Unrepentant Zille questions 'tsunami' over her 'statement of fact' on colonialism

2017-03-28 18:11
Helen Zille. (File)

Helen Zille. (File)

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Cape Town - An unrepentant Helen Zille believes a debate on colonialism should not be shut down.

The Western Cape premier was the last speaker in a snap debate in the provincial legislature over her recent tweets, which were seen to be lauding aspects of colonialism.

Zille is facing an internal party process over the tweets.

In a series of tweets on her way back from Singapore, the premier tweeted about colonialism, and ended off with: "Getting on to an aeroplane now and won't get on to the wi-fi so that I can cut off those who think every aspect of colonial legacy was bad."

AS IT HAPPENED: Helen Zille takes on critics in debate over tweets

On Tuesday, the premier bemoaned the reaction to "her statement of fact".

She said she was glad that her tweets had led to a debate, and again apologised "if anyone genuinely thought I was praising, defending or justifying colonialism".

She had never supported or justified, praised or promoted colonialism, she said.

Her visit to Singapore and Japan was eye opening, she said.

"It seemed to me that the colonised has overtaken the coloniser on the world stage, and I thought it was worthwhile asking why," she said.

Religion and colonialism

She said if she were to state that the worldwide legacy of colonialism was causing an average of 3 287 human deaths daily, people would be outraged if anyone suggested the benefits might outweigh the costs.

"I am talking about the motor car. Today in South Africa, this colonial leftover is not only a means of transport, but the ultimate status symbol," she said.

She also made an example of religion in relation to colonialism.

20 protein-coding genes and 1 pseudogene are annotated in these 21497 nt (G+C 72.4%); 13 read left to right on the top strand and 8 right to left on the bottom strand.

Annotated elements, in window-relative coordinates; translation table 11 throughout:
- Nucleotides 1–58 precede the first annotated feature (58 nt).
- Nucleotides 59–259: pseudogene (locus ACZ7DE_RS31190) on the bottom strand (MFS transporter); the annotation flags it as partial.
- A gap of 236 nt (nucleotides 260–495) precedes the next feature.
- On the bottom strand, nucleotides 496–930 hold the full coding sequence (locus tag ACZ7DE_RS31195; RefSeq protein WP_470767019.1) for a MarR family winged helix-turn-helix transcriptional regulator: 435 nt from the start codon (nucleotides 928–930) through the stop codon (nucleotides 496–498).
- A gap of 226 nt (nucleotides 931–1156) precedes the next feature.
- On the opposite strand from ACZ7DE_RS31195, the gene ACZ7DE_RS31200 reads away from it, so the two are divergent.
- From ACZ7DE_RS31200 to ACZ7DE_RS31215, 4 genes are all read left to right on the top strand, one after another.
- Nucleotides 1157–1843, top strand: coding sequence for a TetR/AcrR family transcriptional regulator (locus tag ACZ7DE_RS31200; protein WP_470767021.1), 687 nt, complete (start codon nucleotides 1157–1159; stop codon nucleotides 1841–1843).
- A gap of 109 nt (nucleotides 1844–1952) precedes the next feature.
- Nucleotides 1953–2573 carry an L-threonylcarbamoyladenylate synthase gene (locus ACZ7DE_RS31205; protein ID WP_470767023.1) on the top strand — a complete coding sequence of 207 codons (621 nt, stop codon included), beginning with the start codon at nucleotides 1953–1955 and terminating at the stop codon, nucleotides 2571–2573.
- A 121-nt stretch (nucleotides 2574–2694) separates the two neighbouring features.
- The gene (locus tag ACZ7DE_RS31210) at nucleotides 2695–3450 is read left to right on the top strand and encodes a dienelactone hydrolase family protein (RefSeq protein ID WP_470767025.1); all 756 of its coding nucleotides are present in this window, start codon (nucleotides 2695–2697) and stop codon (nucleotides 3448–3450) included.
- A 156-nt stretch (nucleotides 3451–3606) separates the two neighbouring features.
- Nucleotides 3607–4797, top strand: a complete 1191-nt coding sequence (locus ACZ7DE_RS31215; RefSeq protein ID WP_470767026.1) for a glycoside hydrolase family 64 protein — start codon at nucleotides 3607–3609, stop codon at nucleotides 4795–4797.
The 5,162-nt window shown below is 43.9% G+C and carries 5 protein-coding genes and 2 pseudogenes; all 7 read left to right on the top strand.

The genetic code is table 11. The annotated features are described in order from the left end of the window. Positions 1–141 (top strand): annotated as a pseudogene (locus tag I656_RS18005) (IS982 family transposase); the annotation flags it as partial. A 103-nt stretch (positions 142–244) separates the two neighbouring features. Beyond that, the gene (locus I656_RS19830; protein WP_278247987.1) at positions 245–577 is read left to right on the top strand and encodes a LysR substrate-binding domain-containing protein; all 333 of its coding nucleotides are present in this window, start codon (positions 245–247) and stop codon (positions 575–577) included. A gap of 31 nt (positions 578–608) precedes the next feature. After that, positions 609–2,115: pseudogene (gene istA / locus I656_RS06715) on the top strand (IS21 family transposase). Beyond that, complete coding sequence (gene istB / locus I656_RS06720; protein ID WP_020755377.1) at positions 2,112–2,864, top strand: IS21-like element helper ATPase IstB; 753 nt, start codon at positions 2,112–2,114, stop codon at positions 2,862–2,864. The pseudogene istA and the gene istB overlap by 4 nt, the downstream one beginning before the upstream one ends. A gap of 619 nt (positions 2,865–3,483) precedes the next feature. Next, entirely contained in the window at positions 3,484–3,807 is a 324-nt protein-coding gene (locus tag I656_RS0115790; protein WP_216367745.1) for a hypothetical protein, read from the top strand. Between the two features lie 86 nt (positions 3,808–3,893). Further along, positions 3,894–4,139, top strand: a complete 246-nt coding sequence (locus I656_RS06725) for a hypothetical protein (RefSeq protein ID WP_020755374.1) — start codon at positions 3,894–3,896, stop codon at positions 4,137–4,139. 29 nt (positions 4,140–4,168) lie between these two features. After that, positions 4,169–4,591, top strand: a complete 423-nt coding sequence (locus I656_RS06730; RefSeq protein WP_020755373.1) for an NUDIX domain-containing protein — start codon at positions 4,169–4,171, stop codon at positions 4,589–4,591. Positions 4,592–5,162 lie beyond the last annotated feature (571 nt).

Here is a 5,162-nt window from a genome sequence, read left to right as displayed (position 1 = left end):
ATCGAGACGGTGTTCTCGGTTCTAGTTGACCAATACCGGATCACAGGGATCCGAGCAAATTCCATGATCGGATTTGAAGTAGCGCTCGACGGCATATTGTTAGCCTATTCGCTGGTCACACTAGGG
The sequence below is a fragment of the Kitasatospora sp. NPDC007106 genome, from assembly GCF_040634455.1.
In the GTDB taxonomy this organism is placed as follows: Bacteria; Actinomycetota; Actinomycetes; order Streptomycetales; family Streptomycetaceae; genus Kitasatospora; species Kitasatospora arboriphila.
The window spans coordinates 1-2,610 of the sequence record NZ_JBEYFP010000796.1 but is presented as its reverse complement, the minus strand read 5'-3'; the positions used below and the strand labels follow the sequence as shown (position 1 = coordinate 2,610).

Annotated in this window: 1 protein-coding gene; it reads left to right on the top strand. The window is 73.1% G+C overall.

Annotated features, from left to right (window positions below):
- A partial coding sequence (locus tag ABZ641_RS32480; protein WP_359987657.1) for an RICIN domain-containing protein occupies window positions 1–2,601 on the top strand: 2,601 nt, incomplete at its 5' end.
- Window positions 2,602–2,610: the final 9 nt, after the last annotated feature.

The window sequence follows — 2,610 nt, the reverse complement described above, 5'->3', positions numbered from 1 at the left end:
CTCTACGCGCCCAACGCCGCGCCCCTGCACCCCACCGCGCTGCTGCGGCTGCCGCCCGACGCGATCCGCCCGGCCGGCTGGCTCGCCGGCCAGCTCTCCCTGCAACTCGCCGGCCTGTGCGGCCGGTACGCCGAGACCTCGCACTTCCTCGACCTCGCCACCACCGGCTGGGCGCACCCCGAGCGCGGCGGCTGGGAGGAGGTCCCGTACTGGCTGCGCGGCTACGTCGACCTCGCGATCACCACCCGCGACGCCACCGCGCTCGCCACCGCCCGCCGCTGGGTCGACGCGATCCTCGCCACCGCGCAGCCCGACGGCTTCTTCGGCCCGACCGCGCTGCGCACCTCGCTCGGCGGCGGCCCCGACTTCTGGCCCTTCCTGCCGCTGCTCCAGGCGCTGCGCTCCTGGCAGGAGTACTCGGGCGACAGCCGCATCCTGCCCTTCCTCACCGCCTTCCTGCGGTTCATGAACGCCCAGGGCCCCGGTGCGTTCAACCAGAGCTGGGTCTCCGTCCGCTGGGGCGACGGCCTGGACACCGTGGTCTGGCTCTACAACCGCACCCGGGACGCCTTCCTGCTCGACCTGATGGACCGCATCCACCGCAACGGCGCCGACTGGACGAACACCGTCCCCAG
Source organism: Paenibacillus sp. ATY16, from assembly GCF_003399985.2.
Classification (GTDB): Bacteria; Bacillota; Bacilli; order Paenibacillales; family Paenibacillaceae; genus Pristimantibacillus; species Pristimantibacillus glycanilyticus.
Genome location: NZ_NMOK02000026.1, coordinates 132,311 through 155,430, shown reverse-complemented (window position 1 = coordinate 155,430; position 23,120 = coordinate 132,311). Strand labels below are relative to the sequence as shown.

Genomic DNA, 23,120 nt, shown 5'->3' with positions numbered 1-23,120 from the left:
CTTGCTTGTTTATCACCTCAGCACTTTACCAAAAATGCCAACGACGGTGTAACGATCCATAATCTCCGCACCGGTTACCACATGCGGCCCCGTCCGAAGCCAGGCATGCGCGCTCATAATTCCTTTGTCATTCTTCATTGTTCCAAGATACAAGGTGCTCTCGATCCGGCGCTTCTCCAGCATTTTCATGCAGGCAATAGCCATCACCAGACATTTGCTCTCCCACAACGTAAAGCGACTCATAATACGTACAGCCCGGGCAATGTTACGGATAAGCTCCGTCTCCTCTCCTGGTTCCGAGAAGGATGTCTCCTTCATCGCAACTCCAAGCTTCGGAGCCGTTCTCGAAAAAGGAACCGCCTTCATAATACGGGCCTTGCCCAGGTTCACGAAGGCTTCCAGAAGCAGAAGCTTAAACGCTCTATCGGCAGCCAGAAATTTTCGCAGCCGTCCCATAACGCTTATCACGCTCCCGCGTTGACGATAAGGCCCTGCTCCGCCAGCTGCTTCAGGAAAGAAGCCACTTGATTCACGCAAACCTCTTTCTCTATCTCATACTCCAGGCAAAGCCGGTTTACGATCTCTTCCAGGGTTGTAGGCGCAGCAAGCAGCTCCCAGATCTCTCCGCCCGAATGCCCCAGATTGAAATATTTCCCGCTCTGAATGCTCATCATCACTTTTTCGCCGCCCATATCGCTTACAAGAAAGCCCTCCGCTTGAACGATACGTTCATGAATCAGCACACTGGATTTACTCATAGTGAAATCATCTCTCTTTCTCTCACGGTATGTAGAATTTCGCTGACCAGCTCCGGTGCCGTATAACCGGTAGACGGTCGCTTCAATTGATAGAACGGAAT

"To be consistent on the principle, if people believe the price was too high to acknowledge any advantage, then they mustn't drive a car or visit most houses of religious worship," she said.

She questioned the "political tsunami" over what she had said about colonialism, when textbooks in schools also talked about the positive effects of the time.

"If people believe that South Africans may say things that others may not, then the police must draw up schedules of what can be said by whom, and make sure this is in line with the Constitution," she said.

'You must now resign'

This was impossible and undesirable, Zille continued.

During the debate, the African National Congress and the Economic Freedom Fighters called for Zille to resign over her tweets, while the African Christian Democratic Party called for the premier to be forgiven.

The Democratic Alliance focused on the "sins" of the ANC, with MEC Debbie Schafer outlining how President Jacob Zuma and Social Development Minister Bathabile Dlamini had "breached the oath of office".

She said Zille's tweets did not amount to a breach of her oath of office.

DA MPL Masizole Mnqasela pulled out files of Zille's struggle credentials, referring to the premier as "honest, trustworthy, humble, and a humanitarian that has helped countless people".

The ANC's Khaya Magaxa said Zille was close to being a raving racist, while the EFF's Bernard Joseph said it was time for her to do the right thing.

"You must now resign," he said.

Read more on:    anc  |  acdp  |  da  |  eff  |  helen zille  |  cape town  |  social networks  |  politics

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